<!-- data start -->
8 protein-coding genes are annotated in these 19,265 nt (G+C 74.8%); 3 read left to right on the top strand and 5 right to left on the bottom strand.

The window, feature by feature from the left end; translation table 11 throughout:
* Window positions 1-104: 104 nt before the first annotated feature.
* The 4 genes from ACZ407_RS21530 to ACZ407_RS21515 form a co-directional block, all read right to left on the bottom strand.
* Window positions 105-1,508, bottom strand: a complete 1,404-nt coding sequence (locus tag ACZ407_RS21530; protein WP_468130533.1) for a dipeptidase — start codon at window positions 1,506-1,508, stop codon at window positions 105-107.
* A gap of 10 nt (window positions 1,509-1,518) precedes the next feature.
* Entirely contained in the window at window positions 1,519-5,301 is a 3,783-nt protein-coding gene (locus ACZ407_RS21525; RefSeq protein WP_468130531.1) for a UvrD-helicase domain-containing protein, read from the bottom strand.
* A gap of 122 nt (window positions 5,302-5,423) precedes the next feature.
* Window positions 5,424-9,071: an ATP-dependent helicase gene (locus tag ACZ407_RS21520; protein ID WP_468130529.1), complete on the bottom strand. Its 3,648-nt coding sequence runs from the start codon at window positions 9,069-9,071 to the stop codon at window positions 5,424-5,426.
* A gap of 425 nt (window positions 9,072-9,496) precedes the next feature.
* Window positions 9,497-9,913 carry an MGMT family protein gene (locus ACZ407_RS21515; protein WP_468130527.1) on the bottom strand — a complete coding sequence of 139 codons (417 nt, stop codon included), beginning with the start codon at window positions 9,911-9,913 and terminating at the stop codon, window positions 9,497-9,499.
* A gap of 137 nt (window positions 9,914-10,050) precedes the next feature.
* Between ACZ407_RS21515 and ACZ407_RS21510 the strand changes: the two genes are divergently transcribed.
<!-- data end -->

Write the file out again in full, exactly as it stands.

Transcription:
8 protein-coding genes are annotated in these 19,265 nt (G+C 74.8%); 3 read left to right on the top strand and 5 right to left on the bottom strand.

The window, feature by feature from the left end; translation table 11 throughout:
* Window positions 1-104: 104 nt before the first annotated feature.
* The 4 genes from ACZ407_RS21530 to ACZ407_RS21515 form a co-directional block, all read right to left on the bottom strand.
* Window positions 105-1,508, bottom strand: a complete 1,404-nt coding sequence (locus tag ACZ407_RS21530; protein WP_468130533.1) for a dipeptidase — start codon at window positions 1,506-1,508, stop codon at window positions 105-107.
* A gap of 10 nt (window positions 1,509-1,518) precedes the next feature.
* Entirely contained in the window at window positions 1,519-5,301 is a 3,783-nt protein-coding gene (locus ACZ407_RS21525; RefSeq protein WP_468130531.1) for a UvrD-helicase domain-containing protein, read from the bottom strand.
* A gap of 122 nt (window positions 5,302-5,423) precedes the next feature.
* Window positions 5,424-9,071: an ATP-dependent helicase gene (locus tag ACZ407_RS21520; protein ID WP_468130529.1), complete on the bottom strand. Its 3,648-nt coding sequence runs from the start codon at window positions 9,069-9,071 to the stop codon at window positions 5,424-5,426.
* A gap of 425 nt (window positions 9,072-9,496) precedes the next feature.
* Window positions 9,497-9,913 carry an MGMT family protein gene (locus ACZ407_RS21515; protein WP_468130527.1) on the bottom strand — a complete coding sequence of 139 codons (417 nt, stop codon included), beginning with the start codon at window positions 9,911-9,913 and terminating at the stop codon, window positions 9,497-9,499.
* A gap of 137 nt (window positions 9,914-10,050) precedes the next feature.
* Between ACZ407_RS21515 and ACZ407_RS21510 the strand changes: the two genes are divergently transcribed.